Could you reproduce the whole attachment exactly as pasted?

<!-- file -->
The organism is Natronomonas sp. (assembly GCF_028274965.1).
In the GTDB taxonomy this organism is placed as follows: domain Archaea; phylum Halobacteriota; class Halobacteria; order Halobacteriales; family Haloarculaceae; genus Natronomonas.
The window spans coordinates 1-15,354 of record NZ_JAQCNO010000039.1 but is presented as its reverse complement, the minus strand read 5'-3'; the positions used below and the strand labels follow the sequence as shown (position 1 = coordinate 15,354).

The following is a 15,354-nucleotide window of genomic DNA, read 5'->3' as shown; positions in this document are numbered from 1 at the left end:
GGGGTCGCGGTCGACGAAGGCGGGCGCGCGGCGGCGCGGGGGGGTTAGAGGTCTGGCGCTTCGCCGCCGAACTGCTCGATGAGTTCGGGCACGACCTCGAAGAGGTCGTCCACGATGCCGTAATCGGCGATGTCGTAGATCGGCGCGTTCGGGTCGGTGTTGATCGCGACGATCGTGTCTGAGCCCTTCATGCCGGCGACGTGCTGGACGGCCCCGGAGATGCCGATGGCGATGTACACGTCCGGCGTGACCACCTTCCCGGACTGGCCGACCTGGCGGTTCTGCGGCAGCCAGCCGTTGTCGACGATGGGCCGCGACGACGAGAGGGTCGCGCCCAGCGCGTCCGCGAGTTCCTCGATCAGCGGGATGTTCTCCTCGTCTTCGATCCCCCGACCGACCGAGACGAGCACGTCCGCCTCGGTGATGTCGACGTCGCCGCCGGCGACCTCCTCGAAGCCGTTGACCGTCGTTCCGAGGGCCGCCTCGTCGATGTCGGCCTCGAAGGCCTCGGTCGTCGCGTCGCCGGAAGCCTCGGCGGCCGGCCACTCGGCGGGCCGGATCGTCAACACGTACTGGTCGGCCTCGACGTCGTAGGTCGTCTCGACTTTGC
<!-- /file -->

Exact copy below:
The organism is Natronomonas sp. (assembly GCF_028274965.1).
In the GTDB taxonomy this organism is placed as follows: domain Archaea; phylum Halobacteriota; class Halobacteria; order Halobacteriales; family Haloarculaceae; genus Natronomonas.
The window spans coordinates 1-15,354 of record NZ_JAQCNO010000039.1 but is presented as its reverse complement, the minus strand read 5'-3'; the positions used below and the strand labels follow the sequence as shown (position 1 = coordinate 15,354).

The following is a 15,354-nucleotide window of genomic DNA, read 5'->3' as shown; positions in this document are numbered from 1 at the left end:
GGGGTCGCGGTCGACGAAGGCGGGCGCGCGGCGGCGCGGGGGGGTTAGAGGTCTGGCGCTTCGCCGCCGAACTGCTCGATGAGTTCGGGCACGACCTCGAAGAGGTCGTCCACGATGCCGTAATCGGCGATGTCGTAGATCGGCGCGTTCGGGTCGGTGTTGATCGCGACGATCGTGTCTGAGCCCTTCATGCCGGCGACGTGCTGGACGGCCCCGGAGATGCCGATGGCGATGTACACGTCCGGCGTGACCACCTTCCCGGACTGGCCGACCTGGCGGTTCTGCGGCAGCCAGCCGTTGTCGACGATGGGCCGCGACGACGAGAGGGTCGCGCCCAGCGCGTCCGCGAGTTCCTCGATCAGCGGGATGTTCTCCTCGTCTTCGATCCCCCGACCGACCGAGACGAGCACGTCCGCCTCGGTGATGTCGACGTCGCCGCCGGCGACCTCCTCGAAGCCGTTGACCGTCGTTCCGAGGGCCGCCTCGTCGATGTCGGCCTCGAAGGCCTCGGTCGTCGCGTCGCCGGAAGCCTCGGCGGCCGGCCACTCGGCGGGCCGGATCGTCAACACGTACTGGTCGGCCTCGACGTCGTAGGTCGTCTCGACTTTGC